For 95% of these ISPs, Telstra gets minimum $45 a month from every customer. (minimum $20 line rental, minimum $25 DSLAM port fee, and maybe more that I can't think of off the top of my head).

    And for the few ISPs who have customers on their own DSLAM ports, Telstra gets at least $28 a month per customer ($20 line rental and the line access fee - I'm not sure what it is, but $8 is conservative. In addition to this, there are site costs for DSLAM space (rack space, air conditioning, etc) which must be paid to Telstra.

    Telstra could have 0% retail market share and still be making a huge profit from broadband. What incentive does it have to compete on retail value or quality of service? None, so it offers as little as it can for as much as it can.
    anonymous
  • A Great Company!

    Well Sydney, your wires are truly crossed if you think Telstra is a great company. Once upon a time it was, in the days when they pumped resources into R & D & collected the dividends from almost every telecommunications company in the world. But to call this toilet of a company that malingers on every step, that does turnarounds at every bend, cheats customers when being checked by ACCC by putting up temporary towers in the country then pulling them down when they're gone & grizzling constantly about a system that was laid in place before they became a non-Gov't institution & was a part of the reality. Remember something, everything Telstra has, Telstra got because it was a monopoly & all of it belonged to us, the people of Australia. When Mr Howard screwed us all by selling Telstra as if it wasn't ours, the basis of Telstra's industry was already there. They had to do little. Now, run by another American CEO who devastated 2 companies before coming here to do the same thing with Telstra & openly admits he couldn't give a stuff about service, rather the shareholders; I tell you this is un-Australian. We give a damn about the poor bastards who need our help but this Yankie Doodle cares about business. Fullstop!

    To call this company a great company - yeah right! I call them scum!
    anonymous
  • anyone with more power will exploit it

    You know this could of been solved if the underground communication cables or/and where they where laid remained the property of the Australian public and sold Telstra without them (if it is true about Telstra owning these things and/or rights). And any one who accessed these lines to provide a service had to pay their equal share to maintain them(Be it by the amount of users using them). But we all know Telstra would not have proberly sold so well even if they wanted to in the first place. And i doubt that not duplicating the lines is going to solve the problem just as duplicating is going to solve it.

    And deregulation is only good if there is more non co-operative competitive competition that is not a stalemate competitive environment. And dose not have to pay their competition to use the only lines (in this case) that supplies the services that they want to supply at their prices which makes everyones else plans more expensive than there own. We deregulated the banks to open a more competitive environment even if its not the same subject look how that became more competitive and cheaper and it is not the only thing we deregulated.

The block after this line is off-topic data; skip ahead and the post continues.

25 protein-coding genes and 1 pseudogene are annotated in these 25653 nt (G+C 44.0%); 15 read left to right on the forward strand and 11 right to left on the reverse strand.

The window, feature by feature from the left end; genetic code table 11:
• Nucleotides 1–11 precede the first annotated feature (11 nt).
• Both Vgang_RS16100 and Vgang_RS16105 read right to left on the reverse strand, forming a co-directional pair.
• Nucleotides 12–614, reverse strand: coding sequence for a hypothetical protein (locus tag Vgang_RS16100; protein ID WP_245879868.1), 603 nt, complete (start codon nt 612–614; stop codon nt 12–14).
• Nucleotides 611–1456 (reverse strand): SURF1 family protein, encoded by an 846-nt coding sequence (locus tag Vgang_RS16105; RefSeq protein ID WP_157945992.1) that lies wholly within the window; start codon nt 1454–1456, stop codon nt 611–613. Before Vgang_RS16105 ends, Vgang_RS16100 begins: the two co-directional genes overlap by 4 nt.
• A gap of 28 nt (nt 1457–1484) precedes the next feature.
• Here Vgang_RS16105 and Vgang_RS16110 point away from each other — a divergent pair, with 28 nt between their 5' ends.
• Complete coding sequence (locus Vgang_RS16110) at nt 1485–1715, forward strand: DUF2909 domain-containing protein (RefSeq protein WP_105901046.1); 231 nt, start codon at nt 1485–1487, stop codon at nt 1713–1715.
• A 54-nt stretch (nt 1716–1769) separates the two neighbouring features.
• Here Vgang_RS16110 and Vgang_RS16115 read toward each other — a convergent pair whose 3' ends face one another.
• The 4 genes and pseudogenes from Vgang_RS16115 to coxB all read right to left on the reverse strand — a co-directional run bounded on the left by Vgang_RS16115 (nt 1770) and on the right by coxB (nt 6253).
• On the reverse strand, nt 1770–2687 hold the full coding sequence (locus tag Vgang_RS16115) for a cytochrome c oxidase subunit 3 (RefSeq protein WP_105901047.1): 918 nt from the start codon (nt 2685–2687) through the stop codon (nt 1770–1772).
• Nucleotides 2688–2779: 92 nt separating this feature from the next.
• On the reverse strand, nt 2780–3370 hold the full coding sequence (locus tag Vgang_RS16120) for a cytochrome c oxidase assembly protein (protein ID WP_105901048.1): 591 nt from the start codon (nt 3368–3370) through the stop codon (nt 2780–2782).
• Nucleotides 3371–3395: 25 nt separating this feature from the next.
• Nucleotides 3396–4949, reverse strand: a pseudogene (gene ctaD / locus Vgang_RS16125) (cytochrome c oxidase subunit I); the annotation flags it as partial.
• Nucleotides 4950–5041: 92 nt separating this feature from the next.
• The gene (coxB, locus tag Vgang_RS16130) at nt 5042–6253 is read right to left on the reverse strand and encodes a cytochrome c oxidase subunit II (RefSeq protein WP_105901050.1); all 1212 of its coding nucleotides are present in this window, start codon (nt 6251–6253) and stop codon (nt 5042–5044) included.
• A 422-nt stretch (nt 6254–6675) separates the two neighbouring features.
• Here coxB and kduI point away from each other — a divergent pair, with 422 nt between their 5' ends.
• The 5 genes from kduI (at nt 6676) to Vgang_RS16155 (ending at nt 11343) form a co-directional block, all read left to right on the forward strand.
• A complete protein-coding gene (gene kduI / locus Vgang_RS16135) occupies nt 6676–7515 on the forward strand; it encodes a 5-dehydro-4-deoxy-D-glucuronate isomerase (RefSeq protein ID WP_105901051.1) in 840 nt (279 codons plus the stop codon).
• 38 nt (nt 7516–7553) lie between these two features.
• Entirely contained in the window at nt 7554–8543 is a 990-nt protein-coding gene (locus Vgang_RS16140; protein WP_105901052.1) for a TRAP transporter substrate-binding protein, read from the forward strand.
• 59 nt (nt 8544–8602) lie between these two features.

I have a feeling (as again if this is true ) that if Telstra even got an unregulated competition environment as long as they gave up any/its ownership of the underground communication cables or/and where they where laid so no competition can go against them except where they use Telstra's own lines where they can charge their line fees

    Like where i am now at least 30-33 km away from Sydney CBD and the only viable cheapest - fastest - high data allowance plan is only on a certain "Big" telcos cable. Which the plan i am on is the only capped one offered by this isp in the first place and some of the competitors that can not go down this street at the same rate of speed as cable line though adsl that could be offering 0.5-6 times as much data and proberly the ones closer to the exchange getting equivalent speeds if not more. And could be getting it at the same price and also not having uploaded data added to the cap for usage like mine has.


    and by the way i thought the G9 is only called the G9 because the other 8 telcos hope Telstra will be one of them?
    anonymous
  • correction

    I have a feeling (as again if this is true ) that if Telstra even got an unregulated competition environment as long as they gave up any/its ownership of the underground communication cables or/and where they where laid - they will be unwilling to do so -so no competition can go against them except where they use Telstra's own lines where they can charge their line fees
    anonymous